Media Briefings

THE IMPACT OF IMMIGRATION ON WAGES AND PRICES: EVIDENCE FROM THE NORWEGIAN CONSTRUCTION SECTOR

  • Published Date: December 2012

Immigration lowers the wages of relatively low-skilled native employees in sectors of the service economy that hire bigger shares of foreign workers. But the cost reductions that employers enjoy from lower wages are typically passed on to consumers: price inflation is much higher for services with no change in immigrant employment than for services where immigrant employment is growing.

These are among the findings of research by Professors Bernt Bratsberg and Oddbjørn Raaum, published in the December 2012 issue of the Economic Journal. Their study confirms that there are clear winners and losers from labour migration: low- and semi-skilled workers face increased competitive pressures on their wages and employment while consumers enjoy more services at lower prices.

With the integration of European labour markets, reliable evidence on how international migration affects receiving and sending economies is of considerable interest. But the wage effects of immigration are difficult to observe directly in data because immigrants tend to locate in labour markets with high demand and high wage growth, which tend to disguise the effects of immigration.

This study makes use of the fact that some segments of the Norwegian construction sector – such as electrical installation and plumbing – are covered by strict licensing and certification requirements. Others – such as carpentry and painting services – are not covered. The licensing requirements in some trades pose a big obstacle to immigrants entering the construction sector and lead to variation in the share of immigrants across different sub-sectors of the industry.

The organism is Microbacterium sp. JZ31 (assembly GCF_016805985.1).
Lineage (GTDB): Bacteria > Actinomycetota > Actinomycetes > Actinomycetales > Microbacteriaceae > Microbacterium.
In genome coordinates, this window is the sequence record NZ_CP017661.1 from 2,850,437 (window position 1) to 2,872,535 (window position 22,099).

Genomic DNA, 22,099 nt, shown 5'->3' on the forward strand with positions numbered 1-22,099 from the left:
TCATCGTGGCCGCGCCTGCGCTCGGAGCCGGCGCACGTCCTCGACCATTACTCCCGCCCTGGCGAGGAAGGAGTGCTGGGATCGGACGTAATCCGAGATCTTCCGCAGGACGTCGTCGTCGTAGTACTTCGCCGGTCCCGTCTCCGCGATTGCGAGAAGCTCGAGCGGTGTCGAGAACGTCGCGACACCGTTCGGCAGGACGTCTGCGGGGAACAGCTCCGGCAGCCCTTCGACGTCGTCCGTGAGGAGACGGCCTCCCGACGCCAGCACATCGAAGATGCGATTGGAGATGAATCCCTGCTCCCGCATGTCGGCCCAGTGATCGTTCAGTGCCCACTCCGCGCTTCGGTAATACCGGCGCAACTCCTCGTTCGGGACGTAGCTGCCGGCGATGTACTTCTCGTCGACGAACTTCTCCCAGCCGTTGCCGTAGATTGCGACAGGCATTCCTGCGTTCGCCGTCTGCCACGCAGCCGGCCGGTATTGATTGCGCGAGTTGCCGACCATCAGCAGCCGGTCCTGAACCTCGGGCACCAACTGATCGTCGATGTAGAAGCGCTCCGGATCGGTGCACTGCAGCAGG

As the charts below show, building trades with a rapid increase in the proportion of immigrant workers – such as carpentry and painting – have lower wage growth and lower price increases (and vice versa). Wage effects are strongest for the less educated and for earlier immigrant arrivals – and they are much less significant for high-skilled workers.

The study also shows that attrition of native workers in the face of increased immigration is non-random and dominated by low-wage workers. To produce unbiased estimates, studies of the labour market effects of immigration need to take account of such systematic native exit. This study handles native exit by tracking individual workers in longitudinal data covering an eight-year period.

ENDS

Notes for editors: Immigration and Wages: Evidence from Construction by Bernt Bratsberg and Oddbjørn Raaum is published in the December 2012 issue of the Economic Journal.

Bernt Bratsberg and Oddbjørn Raaum are at the Ragnar Frisch Centre for Economic Research at the University of Oslo.

For further information: contact Romesh Vaitilingam on +44-7768-661095 (email: romesh@vaitilingam.com); or Bernt Bratsberg via email: bernt.bratsberg@frisch.uio.no